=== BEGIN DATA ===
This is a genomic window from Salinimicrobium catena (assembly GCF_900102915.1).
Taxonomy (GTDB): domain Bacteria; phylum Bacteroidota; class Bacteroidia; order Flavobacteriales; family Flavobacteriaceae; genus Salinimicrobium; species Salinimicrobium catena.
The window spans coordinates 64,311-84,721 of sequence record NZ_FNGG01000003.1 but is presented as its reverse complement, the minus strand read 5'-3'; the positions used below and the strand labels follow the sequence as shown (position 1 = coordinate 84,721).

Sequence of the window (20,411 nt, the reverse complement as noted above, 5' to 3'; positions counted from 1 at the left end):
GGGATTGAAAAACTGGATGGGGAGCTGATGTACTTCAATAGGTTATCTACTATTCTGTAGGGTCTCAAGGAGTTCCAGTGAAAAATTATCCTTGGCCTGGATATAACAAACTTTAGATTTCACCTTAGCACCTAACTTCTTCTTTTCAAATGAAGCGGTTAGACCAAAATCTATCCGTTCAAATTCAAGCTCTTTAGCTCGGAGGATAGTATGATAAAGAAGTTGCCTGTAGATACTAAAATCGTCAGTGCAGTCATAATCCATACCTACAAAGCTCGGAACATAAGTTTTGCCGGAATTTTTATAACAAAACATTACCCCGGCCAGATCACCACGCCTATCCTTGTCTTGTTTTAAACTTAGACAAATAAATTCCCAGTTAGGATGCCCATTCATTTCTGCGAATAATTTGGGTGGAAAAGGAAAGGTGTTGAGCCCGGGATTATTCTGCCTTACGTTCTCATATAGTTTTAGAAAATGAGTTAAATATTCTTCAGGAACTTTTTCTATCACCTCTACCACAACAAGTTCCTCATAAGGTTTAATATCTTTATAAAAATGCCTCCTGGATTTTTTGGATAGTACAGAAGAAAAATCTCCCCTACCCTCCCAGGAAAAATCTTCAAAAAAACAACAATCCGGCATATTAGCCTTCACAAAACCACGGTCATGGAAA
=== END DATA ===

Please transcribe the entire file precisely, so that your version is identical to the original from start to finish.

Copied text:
This is a genomic window from Salinimicrobium catena (assembly GCF_900102915.1).
Taxonomy (GTDB): domain Bacteria; phylum Bacteroidota; class Bacteroidia; order Flavobacteriales; family Flavobacteriaceae; genus Salinimicrobium; species Salinimicrobium catena.
The window spans coordinates 64,311-84,721 of sequence record NZ_FNGG01000003.1 but is presented as its reverse complement, the minus strand read 5'-3'; the positions used below and the strand labels follow the sequence as shown (position 1 = coordinate 84,721).

Sequence of the window (20,411 nt, the reverse complement as noted above, 5' to 3'; positions counted from 1 at the left end):
GGGATTGAAAAACTGGATGGGGAGCTGATGTACTTCAATAGGTTATCTACTATTCTGTAGGGTCTCAAGGAGTTCCAGTGAAAAATTATCCTTGGCCTGGATATAACAAACTTTAGATTTCACCTTAGCACCTAACTTCTTCTTTTCAAATGAAGCGGTTAGACCAAAATCTATCCGTTCAAATTCAAGCTCTTTAGCTCGGAGGATAGTATGATAAAGAAGTTGCCTGTAGATACTAAAATCGTCAGTGCAGTCATAATCCATACCTACAAAGCTCGGAACATAAGTTTTGCCGGAATTTTTATAACAAAACATTACCCCGGCCAGATCACCACGCCTATCCTTGTCTTGTTTTAAACTTAGACAAATAAATTCCCAGTTAGGATGCCCATTCATTTCTGCGAATAATTTGGGTGGAAAAGGAAAGGTGTTGAGCCCGGGATTATTCTGCCTTACGTTCTCATATAGTTTTAGAAAATGAGTTAAATATTCTTCAGGAACTTTTTCTATCACCTCTACCACAACAAGTTCCTCATAAGGTTTAATATCTTTATAAAAATGCCTCCTGGATTTTTTGGATAGTACAGAAGAAAAATCTCCCCTACCCTCCCAGGAAAAATCTTCAAAAAAACAACAATCCGGCATATTAGCCTTCACAAAACCACGGTCATGGAAA